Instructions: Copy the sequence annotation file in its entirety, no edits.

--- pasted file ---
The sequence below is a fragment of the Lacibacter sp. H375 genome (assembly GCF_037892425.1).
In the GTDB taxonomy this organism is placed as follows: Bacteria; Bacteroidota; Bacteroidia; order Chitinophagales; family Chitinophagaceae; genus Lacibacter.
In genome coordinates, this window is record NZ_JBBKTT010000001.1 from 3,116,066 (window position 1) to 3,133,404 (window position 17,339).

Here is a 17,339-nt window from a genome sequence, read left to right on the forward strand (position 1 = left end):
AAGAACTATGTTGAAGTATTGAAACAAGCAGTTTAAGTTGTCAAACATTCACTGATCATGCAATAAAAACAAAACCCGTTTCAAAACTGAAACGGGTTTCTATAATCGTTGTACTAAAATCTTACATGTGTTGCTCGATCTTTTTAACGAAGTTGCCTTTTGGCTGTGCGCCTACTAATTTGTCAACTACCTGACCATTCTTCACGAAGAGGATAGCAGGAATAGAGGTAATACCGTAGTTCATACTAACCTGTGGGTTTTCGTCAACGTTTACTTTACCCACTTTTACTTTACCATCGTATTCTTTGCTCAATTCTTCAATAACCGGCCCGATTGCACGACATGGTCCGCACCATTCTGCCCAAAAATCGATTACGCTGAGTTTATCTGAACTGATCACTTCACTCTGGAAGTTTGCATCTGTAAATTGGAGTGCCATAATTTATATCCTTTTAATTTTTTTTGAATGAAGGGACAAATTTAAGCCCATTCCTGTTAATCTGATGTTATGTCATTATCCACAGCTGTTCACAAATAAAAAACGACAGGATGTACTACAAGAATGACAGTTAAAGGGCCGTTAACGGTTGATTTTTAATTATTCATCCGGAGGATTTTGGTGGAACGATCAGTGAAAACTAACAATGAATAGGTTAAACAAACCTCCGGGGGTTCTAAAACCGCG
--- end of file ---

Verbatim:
The sequence below is a fragment of the Lacibacter sp. H375 genome (assembly GCF_037892425.1).
In the GTDB taxonomy this organism is placed as follows: Bacteria; Bacteroidota; Bacteroidia; order Chitinophagales; family Chitinophagaceae; genus Lacibacter.
In genome coordinates, this window is record NZ_JBBKTT010000001.1 from 3,116,066 (window position 1) to 3,133,404 (window position 17,339).

Here is a 17,339-nt window from a genome sequence, read left to right on the forward strand (position 1 = left end):
AAGAACTATGTTGAAGTATTGAAACAAGCAGTTTAAGTTGTCAAACATTCACTGATCATGCAATAAAAACAAAACCCGTTTCAAAACTGAAACGGGTTTCTATAATCGTTGTACTAAAATCTTACATGTGTTGCTCGATCTTTTTAACGAAGTTGCCTTTTGGCTGTGCGCCTACTAATTTGTCAACTACCTGACCATTCTTCACGAAGAGGATAGCAGGAATAGAGGTAATACCGTAGTTCATACTAACCTGTGGGTTTTCGTCAACGTTTACTTTACCCACTTTTACTTTACCATCGTATTCTTTGCTCAATTCTTCAATAACCGGCCCGATTGCACGACATGGTCCGCACCATTCTGCCCAAAAATCGATTACGCTGAGTTTATCTGAACTGATCACTTCACTCTGGAAGTTTGCATCTGTAAATTGGAGTGCCATAATTTATATCCTTTTAATTTTTTTTGAATGAAGGGACAAATTTAAGCCCATTCCTGTTAATCTGATGTTATGTCATTATCCACAGCTGTTCACAAATAAAAAACGACAGGATGTACTACAAGAATGACAGTTAAAGGGCCGTTAACGGTTGATTTTTAATTATTCATCCGGAGGATTTTGGTGGAACGATCAGTGAAAACTAACAATGAATAGGTTAAACAAACCTCCGGGGGTTCTAAAACCGCG